When \(t\) is transformed into \(t'\) it is done with the equation from set 1: \(t'=\gamma t+\kappa x\). When it is transformed back, it is done with the equation from set 6: \(t=\frac{\eta t'-\kappa x'}{\gamma\eta -\kappa\beta}\). Now that we now that \(\gamma =\eta\) we could say that \(t=\frac{\gamma t'-\kappa x'}{\gamma\eta -\kappa\beta}\). The numerator looks a lot like the equation from set 1 but in reverse, as you would expect. The problem is in de nominator. When \(t'\) is transformed back into \(t\), the value is reduced by a factor of \(\gamma\eta -\kappa\beta\). This would mean that by transforming \(t\) back and forth between \(I\) and \(I'\), its value will change and that shouldn't be. This means that \(\gamma\eta -\kappa\beta\) must be equal to 1.

$$\gamma=\eta$$

$$\gamma\eta -\kappa\beta =1$$

set 7

This allows us to write the transformations of \(x\) and \(x'\) more easily.

$$x'=\gamma (x-vt)$$

$$x=\gamma (x'+vt')$$

set 8

Exercise 7: Use the equation for \(x'\) from set 1 and the equation for \(x\) from set 6 each with equation 4 and the equations from set 7 to derive the equations from set 8.

You can introduce \(v\) into the equation by substituting \(\beta\) using equation 4.

Use the second equation from set 7 to get rid of the nominator first.

Succes! From now on, we'll only use these equations for \(x\) and \(x'\) because we have eliminated \(\beta\) and \(\eta\) from them. We need to do the same for the equations for \(t\) and \(t'\) so \(\beta\) and \(\eta\) will have been eliminated from all transformations.

Exercise 8: Look up the equations for \(t\) and \(t'\) and eliminate \(\beta\) and \(\eta\).

We can now also express \(\kappa\) as a function of \(\gamma\) and v. We'll need to do some more calculations so for convenience sake, we'll keep using \(\kappa\) but later on, when it's time to eliminate \(\kappa\), we'll have the means to do so.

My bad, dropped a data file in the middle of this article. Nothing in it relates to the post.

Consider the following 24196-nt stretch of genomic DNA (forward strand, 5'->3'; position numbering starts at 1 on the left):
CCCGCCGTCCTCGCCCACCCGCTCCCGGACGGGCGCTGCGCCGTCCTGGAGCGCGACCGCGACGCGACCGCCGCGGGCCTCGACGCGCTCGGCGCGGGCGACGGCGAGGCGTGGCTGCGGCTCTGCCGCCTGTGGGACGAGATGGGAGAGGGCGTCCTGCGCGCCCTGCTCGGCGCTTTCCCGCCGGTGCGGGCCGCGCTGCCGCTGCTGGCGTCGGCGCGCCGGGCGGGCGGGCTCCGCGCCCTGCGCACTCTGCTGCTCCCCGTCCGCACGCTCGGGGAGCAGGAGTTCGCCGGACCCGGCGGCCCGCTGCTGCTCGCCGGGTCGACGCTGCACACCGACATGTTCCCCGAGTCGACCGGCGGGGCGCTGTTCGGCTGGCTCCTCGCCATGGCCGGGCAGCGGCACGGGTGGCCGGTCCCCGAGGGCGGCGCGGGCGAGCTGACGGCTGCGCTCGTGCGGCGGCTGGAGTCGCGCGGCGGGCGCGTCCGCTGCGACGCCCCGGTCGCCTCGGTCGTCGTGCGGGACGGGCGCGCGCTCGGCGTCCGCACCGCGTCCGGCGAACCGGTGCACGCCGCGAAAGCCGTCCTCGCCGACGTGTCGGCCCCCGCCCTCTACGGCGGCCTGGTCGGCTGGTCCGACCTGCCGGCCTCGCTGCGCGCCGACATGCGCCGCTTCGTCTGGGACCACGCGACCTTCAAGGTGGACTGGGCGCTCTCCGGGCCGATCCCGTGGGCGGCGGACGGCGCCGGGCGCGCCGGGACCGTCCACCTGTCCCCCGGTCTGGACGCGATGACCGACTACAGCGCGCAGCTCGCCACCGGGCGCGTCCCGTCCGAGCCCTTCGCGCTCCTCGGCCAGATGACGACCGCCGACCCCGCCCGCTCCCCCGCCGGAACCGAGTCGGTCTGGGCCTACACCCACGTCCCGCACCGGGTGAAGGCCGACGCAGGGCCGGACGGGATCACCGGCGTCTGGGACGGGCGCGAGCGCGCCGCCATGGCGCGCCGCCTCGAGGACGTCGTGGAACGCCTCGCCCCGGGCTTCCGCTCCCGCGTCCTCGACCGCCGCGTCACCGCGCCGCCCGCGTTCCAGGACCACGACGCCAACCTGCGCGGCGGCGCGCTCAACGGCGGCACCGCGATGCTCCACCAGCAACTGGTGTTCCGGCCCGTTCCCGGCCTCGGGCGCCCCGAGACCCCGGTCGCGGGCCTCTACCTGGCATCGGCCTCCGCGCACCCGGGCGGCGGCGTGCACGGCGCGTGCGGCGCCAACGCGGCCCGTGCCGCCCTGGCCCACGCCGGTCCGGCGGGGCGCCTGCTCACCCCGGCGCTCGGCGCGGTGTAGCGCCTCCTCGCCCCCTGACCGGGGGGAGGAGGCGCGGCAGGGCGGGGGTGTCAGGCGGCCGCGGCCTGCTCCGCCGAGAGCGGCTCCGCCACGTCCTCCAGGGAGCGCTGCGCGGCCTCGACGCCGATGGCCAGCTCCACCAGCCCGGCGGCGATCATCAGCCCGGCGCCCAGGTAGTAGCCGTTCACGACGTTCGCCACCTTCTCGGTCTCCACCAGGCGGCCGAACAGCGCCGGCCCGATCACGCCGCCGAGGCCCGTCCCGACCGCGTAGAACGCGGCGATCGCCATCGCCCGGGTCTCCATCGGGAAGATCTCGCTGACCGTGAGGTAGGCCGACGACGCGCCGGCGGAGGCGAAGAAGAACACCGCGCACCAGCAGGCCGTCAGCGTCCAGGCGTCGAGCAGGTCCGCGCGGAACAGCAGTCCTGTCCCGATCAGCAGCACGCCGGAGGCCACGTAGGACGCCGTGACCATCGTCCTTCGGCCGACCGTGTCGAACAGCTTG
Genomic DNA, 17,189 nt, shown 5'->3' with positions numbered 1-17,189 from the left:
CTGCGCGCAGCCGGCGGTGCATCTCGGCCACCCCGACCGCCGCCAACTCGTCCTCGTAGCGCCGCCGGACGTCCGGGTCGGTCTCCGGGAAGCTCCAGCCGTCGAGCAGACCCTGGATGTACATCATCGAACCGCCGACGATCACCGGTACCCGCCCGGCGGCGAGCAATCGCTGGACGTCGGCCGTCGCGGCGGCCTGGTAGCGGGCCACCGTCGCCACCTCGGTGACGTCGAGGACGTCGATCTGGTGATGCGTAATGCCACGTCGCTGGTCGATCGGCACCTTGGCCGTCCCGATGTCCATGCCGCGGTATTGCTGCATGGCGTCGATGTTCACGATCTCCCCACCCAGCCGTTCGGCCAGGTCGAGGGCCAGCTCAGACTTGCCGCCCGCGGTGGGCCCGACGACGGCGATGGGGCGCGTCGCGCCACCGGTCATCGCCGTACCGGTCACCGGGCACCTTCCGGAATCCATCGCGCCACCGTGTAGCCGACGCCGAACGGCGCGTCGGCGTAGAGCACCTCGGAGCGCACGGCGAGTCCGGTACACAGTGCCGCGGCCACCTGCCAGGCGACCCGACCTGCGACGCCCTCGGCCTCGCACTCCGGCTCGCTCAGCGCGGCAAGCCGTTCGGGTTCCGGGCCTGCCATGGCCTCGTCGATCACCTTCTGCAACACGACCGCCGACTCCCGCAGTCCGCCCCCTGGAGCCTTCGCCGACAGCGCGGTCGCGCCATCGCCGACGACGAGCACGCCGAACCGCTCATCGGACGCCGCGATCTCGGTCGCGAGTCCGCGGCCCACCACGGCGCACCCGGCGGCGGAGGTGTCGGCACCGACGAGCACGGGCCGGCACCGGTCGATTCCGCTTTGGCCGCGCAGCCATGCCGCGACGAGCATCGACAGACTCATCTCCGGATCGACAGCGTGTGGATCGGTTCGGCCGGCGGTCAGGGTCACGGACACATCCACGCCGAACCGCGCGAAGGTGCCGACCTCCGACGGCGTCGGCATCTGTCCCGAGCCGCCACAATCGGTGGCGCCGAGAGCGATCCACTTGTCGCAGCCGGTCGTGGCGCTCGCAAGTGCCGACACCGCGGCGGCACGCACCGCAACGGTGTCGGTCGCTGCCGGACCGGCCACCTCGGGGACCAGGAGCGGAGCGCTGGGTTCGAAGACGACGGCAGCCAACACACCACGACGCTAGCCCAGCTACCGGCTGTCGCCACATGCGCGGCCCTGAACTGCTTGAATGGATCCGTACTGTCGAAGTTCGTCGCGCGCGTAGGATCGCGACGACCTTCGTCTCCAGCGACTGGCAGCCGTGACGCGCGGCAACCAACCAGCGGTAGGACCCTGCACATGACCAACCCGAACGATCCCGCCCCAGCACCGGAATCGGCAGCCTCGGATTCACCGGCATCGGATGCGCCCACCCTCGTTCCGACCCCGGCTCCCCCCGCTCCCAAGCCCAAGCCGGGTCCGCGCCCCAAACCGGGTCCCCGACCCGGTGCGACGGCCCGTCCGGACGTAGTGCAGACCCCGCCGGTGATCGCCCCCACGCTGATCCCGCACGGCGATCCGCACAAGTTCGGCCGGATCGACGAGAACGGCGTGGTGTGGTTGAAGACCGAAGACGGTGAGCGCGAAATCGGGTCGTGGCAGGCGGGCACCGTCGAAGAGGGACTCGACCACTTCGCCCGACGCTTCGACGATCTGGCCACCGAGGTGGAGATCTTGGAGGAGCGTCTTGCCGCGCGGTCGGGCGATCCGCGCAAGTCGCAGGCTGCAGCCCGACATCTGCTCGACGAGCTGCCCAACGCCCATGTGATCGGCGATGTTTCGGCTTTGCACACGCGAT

Exercise 9: Use equation 4 and the two equations from set 7 to derive:

$$\kappa =\frac{1-\gamma^{2}}{v\gamma}$$

equation 9

Start with the second equation from set 7 and use equation 4 to elinimate \(\beta\).

Let's review for a moment, we now have the following equations for the transformation of a point in \(I\) to \(I'\) and back to \(I\).

$$t'=\gamma t+\kappa x$$

$$x'=\gamma (x-vt)$$

$$y'=y$$

$$z'=z$$

Set 10

$$t=\gamma t'+\kappa x'$$

$$x=\gamma (x'+vt)$$

$$y=y'$$

$$z=z'$$

All of the equations are dependant on velocity \(v\) between the two inertial frames and one remaining constant/function \(\gamma\). \(\kappa\) is still there too but can be replaced by equation 9 so actually only \(\gamma\) and \(v\) remain.

To investigate what \(\gamma\) is, we need to remove \(t\) and \(x\) from the equations. This seems odd since the equations are specifically meant to transform the coordinates \(t\) and \(x\) from one frame into another but that transformation should not be dependant on \(t\) or \(x\). A different value of \(t\) will produce a different value of \(t'\) but the proces itself should remain the same.

To start this investigation, we need a few more equations to work with and to achieve that, we will introduce a third inertial frame \(I''\). The three frames are all moving in respect to each other. We already established that frame \(I'\) travels at velocity \(v\) in respect to \(I\) and now we introduce \(I''\) that travels at \(v'\) in respect to \(I'\) and at \(v''\) in respect to \(I\). This logic follows that every time you advance to the "next" frame, you add a prime. Using this logic, the transformation of a time-coordinate from \(I'\) to \(I''\) would be \(t''=\gamma't'+\kappa'x'\).